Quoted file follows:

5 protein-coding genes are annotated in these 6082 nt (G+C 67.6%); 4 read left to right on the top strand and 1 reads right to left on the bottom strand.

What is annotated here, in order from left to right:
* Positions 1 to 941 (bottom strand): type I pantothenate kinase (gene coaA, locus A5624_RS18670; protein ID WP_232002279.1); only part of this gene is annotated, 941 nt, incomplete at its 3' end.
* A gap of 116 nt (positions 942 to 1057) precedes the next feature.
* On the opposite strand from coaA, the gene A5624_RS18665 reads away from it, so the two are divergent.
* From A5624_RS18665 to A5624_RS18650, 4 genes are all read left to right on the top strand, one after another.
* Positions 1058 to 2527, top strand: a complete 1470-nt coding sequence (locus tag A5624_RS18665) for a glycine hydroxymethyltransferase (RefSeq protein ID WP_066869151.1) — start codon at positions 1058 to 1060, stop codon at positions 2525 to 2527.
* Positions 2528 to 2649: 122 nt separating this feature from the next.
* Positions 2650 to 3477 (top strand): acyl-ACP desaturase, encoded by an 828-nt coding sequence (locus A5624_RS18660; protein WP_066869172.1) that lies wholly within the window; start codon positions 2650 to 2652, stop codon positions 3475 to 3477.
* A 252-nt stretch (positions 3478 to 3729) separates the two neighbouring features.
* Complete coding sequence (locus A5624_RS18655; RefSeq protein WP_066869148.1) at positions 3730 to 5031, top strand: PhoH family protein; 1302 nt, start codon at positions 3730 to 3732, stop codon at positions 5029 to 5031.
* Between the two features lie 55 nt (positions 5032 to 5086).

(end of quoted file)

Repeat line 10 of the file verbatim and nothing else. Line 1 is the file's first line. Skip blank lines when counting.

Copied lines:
* A 252-nt stretch (positions 3478 to 3729) separates the two neighbouring features.